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Musings of an Energy Nerd

Is Your Ventilation System Working?

There’s no way to know whether your fans are working properly unless someone has measured the airflow rates

Terry Brennan described several different methods of measuring fan air flow rates at the recent NESEA-sponsored conference in Boston.
Image Credit: Image #1: Martin Holladay

What’s a “faith-based ventilation system”? It’s a ventilation system installed by a contractor who never verifies the air flow rates after the equipment is installed.

So, will this type of ventilation system work? It’s hard to say — because no one measured anything.

At last month’s BuildingEnergy 16 conference in Boston, two ventilation experts — Terry Brennan and David White — gave a presentation titled Brennan and White explained why new homes need mechanical ventilation systems, and shared important design principles underlying these systems. They ended their presentation by providing advice on (and a demonstration of) different ways to measure airflow.

Terry Brennan is a building scientist and a member of the ASHRAE 62.2 committee (the committee responsible for the residential ventilation standard). David White is a principal at Right Environments, a New York architectural firm, and an assistant professor at Parsons.

You’re not getting the airflow you think you’re getting

Most builders have no idea whether the ventilation equipment they install is working properly. Many builders assume, for example, that a bathroom exhaust fan rated at 110 cfm is moving 110 cfm of air. It almost certainly isn’t, as anyone who bothers to measure their fans’ performance soon learns.

A few years ago, GBA blogger Allison Bailes recounted the tale of a builder who installed nine bathroom exhaust fans, each rated at 110 cfm. While the builder assumed that each of these fans would be able to move at least 50 cfm — less than half of their rated airflow — it turned out that only five of the nine of the fans achieved that fairly modest goal. (One fan barely limped over the finish line — it was tested…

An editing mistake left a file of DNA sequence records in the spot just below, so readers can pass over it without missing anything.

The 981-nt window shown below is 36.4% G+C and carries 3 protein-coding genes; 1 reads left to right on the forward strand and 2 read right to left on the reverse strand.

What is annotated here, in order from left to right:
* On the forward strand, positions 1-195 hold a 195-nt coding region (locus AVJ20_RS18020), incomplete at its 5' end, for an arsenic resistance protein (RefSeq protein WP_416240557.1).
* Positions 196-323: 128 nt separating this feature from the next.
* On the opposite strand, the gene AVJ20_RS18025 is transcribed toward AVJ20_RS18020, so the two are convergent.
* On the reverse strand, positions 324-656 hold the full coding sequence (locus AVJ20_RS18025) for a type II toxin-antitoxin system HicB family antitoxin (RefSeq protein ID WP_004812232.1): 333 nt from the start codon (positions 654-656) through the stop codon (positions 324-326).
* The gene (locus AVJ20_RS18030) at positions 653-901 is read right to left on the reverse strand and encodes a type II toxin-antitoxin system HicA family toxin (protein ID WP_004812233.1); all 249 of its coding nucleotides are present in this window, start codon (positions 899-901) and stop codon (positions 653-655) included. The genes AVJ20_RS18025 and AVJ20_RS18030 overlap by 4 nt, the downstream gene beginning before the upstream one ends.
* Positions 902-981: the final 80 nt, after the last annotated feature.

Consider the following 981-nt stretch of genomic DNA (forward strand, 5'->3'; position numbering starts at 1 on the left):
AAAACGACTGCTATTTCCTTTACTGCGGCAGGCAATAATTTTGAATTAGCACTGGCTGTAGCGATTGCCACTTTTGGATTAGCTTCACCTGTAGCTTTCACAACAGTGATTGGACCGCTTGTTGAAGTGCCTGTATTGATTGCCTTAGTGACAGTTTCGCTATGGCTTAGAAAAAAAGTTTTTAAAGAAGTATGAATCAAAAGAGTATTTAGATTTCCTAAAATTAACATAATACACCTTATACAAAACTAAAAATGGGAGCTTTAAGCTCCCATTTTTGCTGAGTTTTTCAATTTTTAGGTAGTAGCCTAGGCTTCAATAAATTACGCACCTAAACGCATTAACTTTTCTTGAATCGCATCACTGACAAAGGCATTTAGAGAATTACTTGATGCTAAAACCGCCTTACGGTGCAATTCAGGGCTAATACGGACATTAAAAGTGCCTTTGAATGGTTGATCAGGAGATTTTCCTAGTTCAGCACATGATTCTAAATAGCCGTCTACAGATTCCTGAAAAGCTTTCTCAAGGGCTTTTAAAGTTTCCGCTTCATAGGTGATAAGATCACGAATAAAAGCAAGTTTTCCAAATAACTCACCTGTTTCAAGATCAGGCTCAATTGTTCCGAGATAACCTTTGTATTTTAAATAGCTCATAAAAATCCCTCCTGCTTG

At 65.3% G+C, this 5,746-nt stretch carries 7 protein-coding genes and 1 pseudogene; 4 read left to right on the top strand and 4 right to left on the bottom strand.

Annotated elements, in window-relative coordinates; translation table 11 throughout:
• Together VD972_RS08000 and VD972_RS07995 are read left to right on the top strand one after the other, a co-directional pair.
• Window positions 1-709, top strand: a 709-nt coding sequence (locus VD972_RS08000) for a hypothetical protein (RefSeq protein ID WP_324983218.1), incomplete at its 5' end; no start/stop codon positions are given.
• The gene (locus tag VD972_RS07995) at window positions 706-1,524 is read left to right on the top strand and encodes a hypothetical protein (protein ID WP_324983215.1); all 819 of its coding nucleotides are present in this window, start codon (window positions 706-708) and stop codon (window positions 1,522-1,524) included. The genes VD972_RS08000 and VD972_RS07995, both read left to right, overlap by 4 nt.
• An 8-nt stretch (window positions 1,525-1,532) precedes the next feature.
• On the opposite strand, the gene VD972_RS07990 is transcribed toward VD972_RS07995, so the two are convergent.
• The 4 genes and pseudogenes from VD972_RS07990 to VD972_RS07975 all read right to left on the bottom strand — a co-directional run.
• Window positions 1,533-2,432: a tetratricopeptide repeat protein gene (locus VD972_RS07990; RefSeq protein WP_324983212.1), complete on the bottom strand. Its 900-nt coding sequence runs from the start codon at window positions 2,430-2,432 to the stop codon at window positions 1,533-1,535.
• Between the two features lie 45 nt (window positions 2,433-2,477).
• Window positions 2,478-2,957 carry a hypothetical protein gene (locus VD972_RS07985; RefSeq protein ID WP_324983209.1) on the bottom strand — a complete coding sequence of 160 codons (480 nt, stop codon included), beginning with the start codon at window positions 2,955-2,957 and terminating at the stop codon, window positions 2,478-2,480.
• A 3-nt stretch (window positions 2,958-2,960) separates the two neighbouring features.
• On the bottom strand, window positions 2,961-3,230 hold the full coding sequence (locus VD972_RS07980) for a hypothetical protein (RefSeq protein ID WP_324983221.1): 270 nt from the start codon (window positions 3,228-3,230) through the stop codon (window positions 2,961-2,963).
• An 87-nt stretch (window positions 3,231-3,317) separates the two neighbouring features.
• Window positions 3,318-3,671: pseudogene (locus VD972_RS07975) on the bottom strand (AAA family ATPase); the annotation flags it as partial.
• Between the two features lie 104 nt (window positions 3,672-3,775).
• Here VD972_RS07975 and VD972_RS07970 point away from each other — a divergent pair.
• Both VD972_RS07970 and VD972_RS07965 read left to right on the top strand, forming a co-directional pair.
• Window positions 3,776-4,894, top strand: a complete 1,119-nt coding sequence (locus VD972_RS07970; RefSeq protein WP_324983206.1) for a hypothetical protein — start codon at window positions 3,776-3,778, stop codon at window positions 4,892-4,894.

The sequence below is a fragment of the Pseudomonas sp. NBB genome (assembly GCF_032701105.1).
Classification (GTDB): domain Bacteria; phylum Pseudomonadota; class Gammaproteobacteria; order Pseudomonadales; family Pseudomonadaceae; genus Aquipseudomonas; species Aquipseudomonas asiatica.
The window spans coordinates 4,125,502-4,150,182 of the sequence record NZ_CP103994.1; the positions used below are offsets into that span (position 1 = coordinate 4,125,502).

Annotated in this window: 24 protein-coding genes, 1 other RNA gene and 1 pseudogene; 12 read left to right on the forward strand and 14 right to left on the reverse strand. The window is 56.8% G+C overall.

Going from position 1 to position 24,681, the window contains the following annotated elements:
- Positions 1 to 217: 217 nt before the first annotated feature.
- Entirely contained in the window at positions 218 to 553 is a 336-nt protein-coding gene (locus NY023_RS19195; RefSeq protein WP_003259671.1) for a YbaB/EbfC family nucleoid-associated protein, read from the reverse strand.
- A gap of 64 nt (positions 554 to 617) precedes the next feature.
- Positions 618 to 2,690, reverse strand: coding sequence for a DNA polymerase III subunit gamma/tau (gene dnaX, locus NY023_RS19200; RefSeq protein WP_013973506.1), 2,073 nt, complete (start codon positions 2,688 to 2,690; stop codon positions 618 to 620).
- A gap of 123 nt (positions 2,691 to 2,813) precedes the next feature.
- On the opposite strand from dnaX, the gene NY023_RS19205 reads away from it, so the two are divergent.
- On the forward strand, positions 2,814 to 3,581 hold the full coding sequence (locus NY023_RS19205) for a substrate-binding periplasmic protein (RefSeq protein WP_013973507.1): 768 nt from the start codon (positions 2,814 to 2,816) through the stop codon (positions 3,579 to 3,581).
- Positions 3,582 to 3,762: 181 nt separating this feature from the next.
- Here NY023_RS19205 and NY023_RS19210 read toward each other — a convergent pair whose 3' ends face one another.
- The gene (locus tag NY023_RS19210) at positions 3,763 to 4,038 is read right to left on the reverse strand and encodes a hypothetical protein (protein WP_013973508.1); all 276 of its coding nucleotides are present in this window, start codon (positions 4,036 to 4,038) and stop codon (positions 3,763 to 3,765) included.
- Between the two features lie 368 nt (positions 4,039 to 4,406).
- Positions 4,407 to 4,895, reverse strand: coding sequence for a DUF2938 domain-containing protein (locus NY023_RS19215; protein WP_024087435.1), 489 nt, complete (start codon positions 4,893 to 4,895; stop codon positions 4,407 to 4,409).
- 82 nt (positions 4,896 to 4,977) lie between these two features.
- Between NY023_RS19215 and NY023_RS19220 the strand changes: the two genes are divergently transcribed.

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9 Comments

  1. Adam W | | #1

    Measure air flow and then?
    1. I like the idea of testing (though I'm sure I'll get some amount of push back from the contractors). You mention "most ducts have elbows; many ducts are long; some are leaky; many are convoluted; and some have the wrong diameter." - that makes sense. But if we go ahead and do the tests and find that we're not getting the ventilation that we expect - what practical options do we have at that point? Rip out the ducting?

    2. Can an HRV exhaust in a bathroom replace the need/requirement for a dedicated bathroom fan? If so - what CFM would be required? Is it ok for the humidity of a shower to be pulled into the HRV?

  2. User avater GBA Editor
    Martin Holladay | | #2

    Response to Adam Wride
    Adam,
    Q. "If we go ahead and do the tests and find that we're not getting the ventilation that we expect - what practical options do we have at that point?"

    A. The options are the same as for any other discovery that reveals a construction error. Basically, you can either (a) ignore the problem, or (b) fix it.

    I discussed possible fixes in my 2014 article, Bathroom Exhaust Fans:

    "Let’s say that your fan is hooked up to a funky duct system, and it’s only pulling 35 cfm. There are two solutions to this problem: you can swap out the 110 cfm fan for a more powerful model — say, a 200 cfm fan — or you can fix all the duct problems. (A good duct system has a large diameter, smooth walls, and few elbows.) Either approach will work, but the latter approach is preferable — because the system will use less energy and will be quieter.